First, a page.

Social-Emotional Intelligence Is Missing From School. Here's Why That Matters.
I teach 9th grade college readiness at a charter high school in New York City's Brooklyn borough. In this class, I introduce students to topics such as personal organization, the college admissions process, and more. However, in almost every class, I also verbalize the need for students to become effective communicators. I stress to my students the importance of understanding themselves and adjusting to any social environment as necessary skills for success in the real world. These skills are considered the core competencies of emotional and social intelligence. While our students increasingly turn to social media and technology for surface interaction, it is more important than ever for educators to implement social-emotional skills into their classrooms.
Author and psychologist Daniel Goleman coined the term "emotional intelligence" in his book, published in 1995. According to Goleman, emotional intelligence is "the capacity for recognizing our own feelings and those of others, for motivating ourselves, and for managing emotions well in ourselves and in our relationships." The Teleos Leadership Institute defines emotional and social intelligence as "competencies linked to self-awareness, self-management, social [awareness], and relationship management, which enable people to understand and manage their own and others' emotions in social interactions." While current education trends heavily rely on structure and a mantra of "no excuses," emotional and social intelligence is what is missing from American education.
Effective teachers employ these skills in their classrooms regularly. The teachers that students remember and learn from the most typically are the ones who empathize with and persevere alongside their students. The ability to communicate clearly, make thoughtful decisions, and solve problems with students builds strong relationships, which in turn, can guarantee academic and personal investment. These actions are fostered in classrooms that normalize error, encourage problem-solving, and make students feel comfortable with themselves and each other; making it easier to learn.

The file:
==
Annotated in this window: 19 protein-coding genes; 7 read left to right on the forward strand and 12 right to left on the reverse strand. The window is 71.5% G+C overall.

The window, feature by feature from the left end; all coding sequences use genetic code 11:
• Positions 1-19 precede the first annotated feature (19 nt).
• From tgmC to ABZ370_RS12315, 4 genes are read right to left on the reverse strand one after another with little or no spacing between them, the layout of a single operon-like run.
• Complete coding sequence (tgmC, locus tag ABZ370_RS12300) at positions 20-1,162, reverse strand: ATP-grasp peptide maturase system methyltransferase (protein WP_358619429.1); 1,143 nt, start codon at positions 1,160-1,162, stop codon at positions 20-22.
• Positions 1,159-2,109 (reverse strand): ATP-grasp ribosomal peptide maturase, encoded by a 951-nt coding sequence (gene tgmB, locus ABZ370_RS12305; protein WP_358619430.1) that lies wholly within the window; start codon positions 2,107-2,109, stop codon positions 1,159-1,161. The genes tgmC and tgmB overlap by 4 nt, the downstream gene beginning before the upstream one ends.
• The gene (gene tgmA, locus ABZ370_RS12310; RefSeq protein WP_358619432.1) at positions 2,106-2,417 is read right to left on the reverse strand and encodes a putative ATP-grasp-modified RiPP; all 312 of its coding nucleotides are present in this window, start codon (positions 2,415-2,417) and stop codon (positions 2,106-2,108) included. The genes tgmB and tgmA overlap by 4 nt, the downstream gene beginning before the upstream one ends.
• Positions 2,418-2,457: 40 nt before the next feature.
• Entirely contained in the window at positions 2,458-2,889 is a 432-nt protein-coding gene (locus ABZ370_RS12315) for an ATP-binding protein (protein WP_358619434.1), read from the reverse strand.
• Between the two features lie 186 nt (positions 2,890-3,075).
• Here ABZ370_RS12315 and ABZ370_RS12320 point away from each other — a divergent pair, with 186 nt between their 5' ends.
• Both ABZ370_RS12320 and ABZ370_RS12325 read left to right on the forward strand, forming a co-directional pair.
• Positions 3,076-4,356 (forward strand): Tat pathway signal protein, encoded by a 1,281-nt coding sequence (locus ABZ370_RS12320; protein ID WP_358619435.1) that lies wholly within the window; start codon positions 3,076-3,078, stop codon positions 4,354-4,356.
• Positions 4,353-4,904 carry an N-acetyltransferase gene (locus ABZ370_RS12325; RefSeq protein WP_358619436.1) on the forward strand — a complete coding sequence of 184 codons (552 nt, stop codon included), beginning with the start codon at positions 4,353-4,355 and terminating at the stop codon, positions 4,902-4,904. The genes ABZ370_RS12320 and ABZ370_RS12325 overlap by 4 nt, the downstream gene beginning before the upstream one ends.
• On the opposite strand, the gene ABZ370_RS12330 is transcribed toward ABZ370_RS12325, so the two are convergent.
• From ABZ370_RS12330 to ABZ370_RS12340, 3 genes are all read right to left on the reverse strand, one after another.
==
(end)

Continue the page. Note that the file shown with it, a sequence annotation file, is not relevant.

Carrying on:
To address this issue, schools must begin to think outside of data-driven instruction as a means of successful development for students. Many schools shy away from training staff and faculty members on emotional and social intelligence. While Goleman outlines what defines those competencies, it is not easy for administrators to measure teachers' mastery or performance of these skills, or to identify their impact in the classroom. The outcome is that many students are leaving our grade schools wholly unprepared for the unpredictability that comes along with college and the real world.
Teachers can transfer skills such as self-awareness and empathy to their students by consistently modeling them in whole-class or whole-school moments. When students observe the awareness their instructors operate with, they are likely to mimic the behavior or become curious about the experiences that have developed their own teachers. When students observe teachers with positive self-images and strong self-awareness, it impacts their own self-esteem and their ability to learn.
Emotional and social learning can take on various forms in the classroom, especially for teachers of color. It can be a regular morning meeting, where students review and discuss their perspectives on school culture and current events. It can be an analysis of a conflict of a novel and a discussion about different paths the characters might have taken. It can be a simple moment that provides a student the space to think and reflect without the threat of punishment, rather than react automatically, and often aggressively, to distress. It can be a situation in which a teacher of color shares an experience about how to handle encounters of racism or other injustices related to identity. It can be a scenario that pushes students to generate various solutions for coding problems in a computer science class.
Implementing more emotional and social learning will require a new movement in American education. It is not enough to train and develop the brains of our children, while leaving their hearts empty or unloved. In order to make our children more prepared for the real world, teachers must look beyond grit and structure. We must teach our children to feel, to adjust, and to thrive in the face of any adversity they may encounter.
Fredrick Scott Salyers is an associate dean of school culture and a college-readiness instructor at a charter school in Crown Heights, Brooklyn. He began his career in education as a resident director at Morehouse College. You can find more of his work at intheshoe.net.